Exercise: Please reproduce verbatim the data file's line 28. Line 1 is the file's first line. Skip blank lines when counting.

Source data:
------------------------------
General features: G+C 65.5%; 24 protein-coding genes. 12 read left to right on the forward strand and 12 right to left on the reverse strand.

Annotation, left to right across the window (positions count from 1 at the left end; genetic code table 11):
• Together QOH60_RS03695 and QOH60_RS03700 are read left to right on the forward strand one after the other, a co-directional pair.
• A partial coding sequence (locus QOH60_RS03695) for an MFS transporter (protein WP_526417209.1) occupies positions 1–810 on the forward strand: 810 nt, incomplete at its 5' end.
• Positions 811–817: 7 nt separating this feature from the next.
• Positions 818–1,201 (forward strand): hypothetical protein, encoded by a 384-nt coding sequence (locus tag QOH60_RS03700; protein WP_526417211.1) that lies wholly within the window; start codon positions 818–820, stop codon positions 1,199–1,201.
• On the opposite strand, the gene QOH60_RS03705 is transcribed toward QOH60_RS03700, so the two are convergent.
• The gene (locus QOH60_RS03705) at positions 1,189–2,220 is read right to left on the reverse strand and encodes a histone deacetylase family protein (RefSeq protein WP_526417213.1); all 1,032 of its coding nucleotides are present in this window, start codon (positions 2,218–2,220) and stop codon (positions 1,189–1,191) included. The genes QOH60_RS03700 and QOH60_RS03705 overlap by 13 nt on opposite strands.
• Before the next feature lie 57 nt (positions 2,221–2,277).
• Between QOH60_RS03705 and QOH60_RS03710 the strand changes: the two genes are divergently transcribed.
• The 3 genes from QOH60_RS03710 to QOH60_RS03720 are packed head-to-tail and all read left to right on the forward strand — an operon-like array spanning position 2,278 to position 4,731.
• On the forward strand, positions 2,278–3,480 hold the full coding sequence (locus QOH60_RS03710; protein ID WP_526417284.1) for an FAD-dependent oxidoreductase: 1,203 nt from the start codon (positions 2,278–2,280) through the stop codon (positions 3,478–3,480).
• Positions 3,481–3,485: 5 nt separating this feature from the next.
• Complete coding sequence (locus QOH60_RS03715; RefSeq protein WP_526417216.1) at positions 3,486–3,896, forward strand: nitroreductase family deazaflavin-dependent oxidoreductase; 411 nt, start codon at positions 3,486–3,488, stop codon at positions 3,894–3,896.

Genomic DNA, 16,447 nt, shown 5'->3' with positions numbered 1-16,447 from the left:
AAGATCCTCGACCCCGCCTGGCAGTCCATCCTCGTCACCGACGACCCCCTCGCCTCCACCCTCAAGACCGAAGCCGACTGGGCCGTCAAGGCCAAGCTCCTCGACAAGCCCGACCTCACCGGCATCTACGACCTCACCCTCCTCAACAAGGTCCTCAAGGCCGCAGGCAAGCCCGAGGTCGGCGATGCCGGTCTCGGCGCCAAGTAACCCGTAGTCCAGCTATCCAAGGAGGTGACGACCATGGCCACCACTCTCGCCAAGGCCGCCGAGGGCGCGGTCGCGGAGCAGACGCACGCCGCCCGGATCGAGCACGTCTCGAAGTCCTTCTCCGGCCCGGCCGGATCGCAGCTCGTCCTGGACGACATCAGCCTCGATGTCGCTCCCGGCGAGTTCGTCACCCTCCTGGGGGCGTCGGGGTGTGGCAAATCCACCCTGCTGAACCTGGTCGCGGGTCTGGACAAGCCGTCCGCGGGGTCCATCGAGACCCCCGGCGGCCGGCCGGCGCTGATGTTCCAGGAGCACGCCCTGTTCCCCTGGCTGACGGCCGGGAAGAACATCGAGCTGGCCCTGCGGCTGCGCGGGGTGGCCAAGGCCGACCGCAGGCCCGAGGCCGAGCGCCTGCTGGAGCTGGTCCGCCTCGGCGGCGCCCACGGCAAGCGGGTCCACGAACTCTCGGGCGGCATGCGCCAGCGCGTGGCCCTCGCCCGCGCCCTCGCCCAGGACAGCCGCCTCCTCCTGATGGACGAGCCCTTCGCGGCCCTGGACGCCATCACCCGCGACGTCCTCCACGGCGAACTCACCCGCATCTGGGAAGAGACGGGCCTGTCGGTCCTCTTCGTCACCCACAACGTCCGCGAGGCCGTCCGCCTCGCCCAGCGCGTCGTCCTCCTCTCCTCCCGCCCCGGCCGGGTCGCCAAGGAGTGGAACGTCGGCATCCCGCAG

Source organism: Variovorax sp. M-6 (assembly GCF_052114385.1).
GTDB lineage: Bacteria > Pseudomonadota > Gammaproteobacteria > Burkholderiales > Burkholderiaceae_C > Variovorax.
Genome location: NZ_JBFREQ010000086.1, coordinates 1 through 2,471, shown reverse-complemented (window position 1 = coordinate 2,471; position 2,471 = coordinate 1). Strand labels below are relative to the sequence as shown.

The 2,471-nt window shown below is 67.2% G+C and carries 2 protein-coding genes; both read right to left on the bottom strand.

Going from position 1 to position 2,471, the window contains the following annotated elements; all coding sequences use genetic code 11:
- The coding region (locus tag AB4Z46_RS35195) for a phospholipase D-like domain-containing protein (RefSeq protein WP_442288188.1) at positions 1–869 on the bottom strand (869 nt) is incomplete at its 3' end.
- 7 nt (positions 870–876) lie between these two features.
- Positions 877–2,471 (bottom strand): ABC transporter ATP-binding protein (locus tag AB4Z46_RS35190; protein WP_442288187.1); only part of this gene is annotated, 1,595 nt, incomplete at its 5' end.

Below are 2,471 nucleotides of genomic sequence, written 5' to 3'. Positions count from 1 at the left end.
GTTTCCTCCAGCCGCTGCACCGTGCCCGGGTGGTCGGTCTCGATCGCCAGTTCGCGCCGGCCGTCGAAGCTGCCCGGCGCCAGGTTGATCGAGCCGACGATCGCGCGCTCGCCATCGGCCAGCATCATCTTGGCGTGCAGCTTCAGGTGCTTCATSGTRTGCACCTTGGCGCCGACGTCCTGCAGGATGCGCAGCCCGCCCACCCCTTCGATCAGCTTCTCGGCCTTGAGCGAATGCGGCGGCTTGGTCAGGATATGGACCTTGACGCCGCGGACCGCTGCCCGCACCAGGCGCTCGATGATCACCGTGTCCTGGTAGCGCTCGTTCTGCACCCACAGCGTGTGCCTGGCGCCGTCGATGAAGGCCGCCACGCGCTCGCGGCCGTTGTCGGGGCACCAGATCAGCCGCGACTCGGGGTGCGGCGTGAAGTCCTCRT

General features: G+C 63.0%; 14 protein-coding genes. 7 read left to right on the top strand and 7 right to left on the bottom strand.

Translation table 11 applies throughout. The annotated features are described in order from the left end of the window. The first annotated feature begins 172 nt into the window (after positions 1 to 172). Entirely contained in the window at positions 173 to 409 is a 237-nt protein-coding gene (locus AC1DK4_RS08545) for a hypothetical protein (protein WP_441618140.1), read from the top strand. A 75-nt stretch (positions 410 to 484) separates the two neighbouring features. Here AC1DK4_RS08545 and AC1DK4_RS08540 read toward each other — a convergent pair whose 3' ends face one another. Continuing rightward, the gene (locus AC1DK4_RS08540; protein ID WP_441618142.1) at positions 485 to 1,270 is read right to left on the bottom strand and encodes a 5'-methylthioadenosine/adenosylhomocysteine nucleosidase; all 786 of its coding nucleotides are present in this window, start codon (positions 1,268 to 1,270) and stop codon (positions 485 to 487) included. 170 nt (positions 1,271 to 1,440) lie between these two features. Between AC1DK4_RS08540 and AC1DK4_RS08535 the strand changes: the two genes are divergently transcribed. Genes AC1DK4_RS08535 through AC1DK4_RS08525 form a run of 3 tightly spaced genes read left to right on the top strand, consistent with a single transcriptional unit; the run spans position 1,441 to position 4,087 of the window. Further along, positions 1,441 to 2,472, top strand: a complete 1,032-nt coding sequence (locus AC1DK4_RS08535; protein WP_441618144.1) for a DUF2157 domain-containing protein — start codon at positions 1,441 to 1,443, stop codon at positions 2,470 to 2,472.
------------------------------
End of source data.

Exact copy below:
Translation table 11 applies throughout. The annotated features are described in order from the left end of the window. The first annotated feature begins 172 nt into the window (after positions 1 to 172). Entirely contained in the window at positions 173 to 409 is a 237-nt protein-coding gene (locus AC1DK4_RS08545) for a hypothetical protein (protein WP_441618140.1), read from the top strand. A 75-nt stretch (positions 410 to 484) separates the two neighbouring features. Here AC1DK4_RS08545 and AC1DK4_RS08540 read toward each other — a convergent pair whose 3' ends face one another. Continuing rightward, the gene (locus AC1DK4_RS08540; protein ID WP_441618142.1) at positions 485 to 1,270 is read right to left on the bottom strand and encodes a 5'-methylthioadenosine/adenosylhomocysteine nucleosidase; all 786 of its coding nucleotides are present in this window, start codon (positions 1,268 to 1,270) and stop codon (positions 485 to 487) included. 170 nt (positions 1,271 to 1,440) lie between these two features. Between AC1DK4_RS08540 and AC1DK4_RS08535 the strand changes: the two genes are divergently transcribed. Genes AC1DK4_RS08535 through AC1DK4_RS08525 form a run of 3 tightly spaced genes read left to right on the top strand, consistent with a single transcriptional unit; the run spans position 1,441 to position 4,087 of the window. Further along, positions 1,441 to 2,472, top strand: a complete 1,032-nt coding sequence (locus AC1DK4_RS08535; protein WP_441618144.1) for a DUF2157 domain-containing protein — start codon at positions 1,441 to 1,443, stop codon at positions 2,470 to 2,472.